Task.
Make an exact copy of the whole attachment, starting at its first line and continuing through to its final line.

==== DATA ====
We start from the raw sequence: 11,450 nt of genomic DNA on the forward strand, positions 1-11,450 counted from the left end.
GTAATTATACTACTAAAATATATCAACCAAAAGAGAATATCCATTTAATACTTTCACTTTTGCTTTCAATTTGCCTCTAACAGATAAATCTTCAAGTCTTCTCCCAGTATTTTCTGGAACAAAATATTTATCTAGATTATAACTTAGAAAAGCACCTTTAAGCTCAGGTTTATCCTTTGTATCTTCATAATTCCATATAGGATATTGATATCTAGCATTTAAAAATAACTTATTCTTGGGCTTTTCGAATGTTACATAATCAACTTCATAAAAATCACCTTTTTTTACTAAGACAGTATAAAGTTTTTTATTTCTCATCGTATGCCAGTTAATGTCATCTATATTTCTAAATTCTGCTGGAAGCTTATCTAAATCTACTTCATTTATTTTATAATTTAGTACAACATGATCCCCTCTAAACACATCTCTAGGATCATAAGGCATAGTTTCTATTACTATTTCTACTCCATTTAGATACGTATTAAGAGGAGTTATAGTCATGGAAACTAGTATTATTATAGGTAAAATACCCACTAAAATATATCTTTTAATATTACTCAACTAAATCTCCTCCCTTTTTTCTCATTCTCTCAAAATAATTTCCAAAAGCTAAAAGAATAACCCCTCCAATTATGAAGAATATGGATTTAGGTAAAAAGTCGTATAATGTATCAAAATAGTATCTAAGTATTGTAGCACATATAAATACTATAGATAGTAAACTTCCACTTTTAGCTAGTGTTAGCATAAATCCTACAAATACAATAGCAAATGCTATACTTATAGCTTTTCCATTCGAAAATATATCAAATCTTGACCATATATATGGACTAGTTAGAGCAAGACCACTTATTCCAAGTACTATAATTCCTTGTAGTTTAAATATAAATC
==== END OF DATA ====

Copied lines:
We start from the raw sequence: 11,450 nt of genomic DNA on the forward strand, positions 1-11,450 counted from the left end.
GTAATTATACTACTAAAATATATCAACCAAAAGAGAATATCCATTTAATACTTTCACTTTTGCTTTCAATTTGCCTCTAACAGATAAATCTTCAAGTCTTCTCCCAGTATTTTCTGGAACAAAATATTTATCTAGATTATAACTTAGAAAAGCACCTTTAAGCTCAGGTTTATCCTTTGTATCTTCATAATTCCATATAGGATATTGATATCTAGCATTTAAAAATAACTTATTCTTGGGCTTTTCGAATGTTACATAATCAACTTCATAAAAATCACCTTTTTTTACTAAGACAGTATAAAGTTTTTTATTTCTCATCGTATGCCAGTTAATGTCATCTATATTTCTAAATTCTGCTGGAAGCTTATCTAAATCTACTTCATTTATTTTATAATTTAGTACAACATGATCCCCTCTAAACACATCTCTAGGATCATAAGGCATAGTTTCTATTACTATTTCTACTCCATTTAGATACGTATTAAGAGGAGTTATAGTCATGGAAACTAGTATTATTATAGGTAAAATACCCACTAAAATATATCTTTTAATATTACTCAACTAAATCTCCTCCCTTTTTTCTCATTCTCTCAAAATAATTTCCAAAAGCTAAAAGAATAACCCCTCCAATTATGAAGAATATGGATTTAGGTAAAAAGTCGTATAATGTATCAAAATAGTATCTAAGTATTGTAGCACATATAAATACTATAGATAGTAAACTTCCACTTTTAGCTAGTGTTAGCATAAATCCTACAAATACAATAGCAAATGCTATACTTATAGCTTTTCCATTCGAAAATATATCAAATCTTGACCATATATATGGACTAGTTAGAGCAAGACCACTTATTCCAAGTACTATAATTCCTTGTAGTTTAAATATAAATC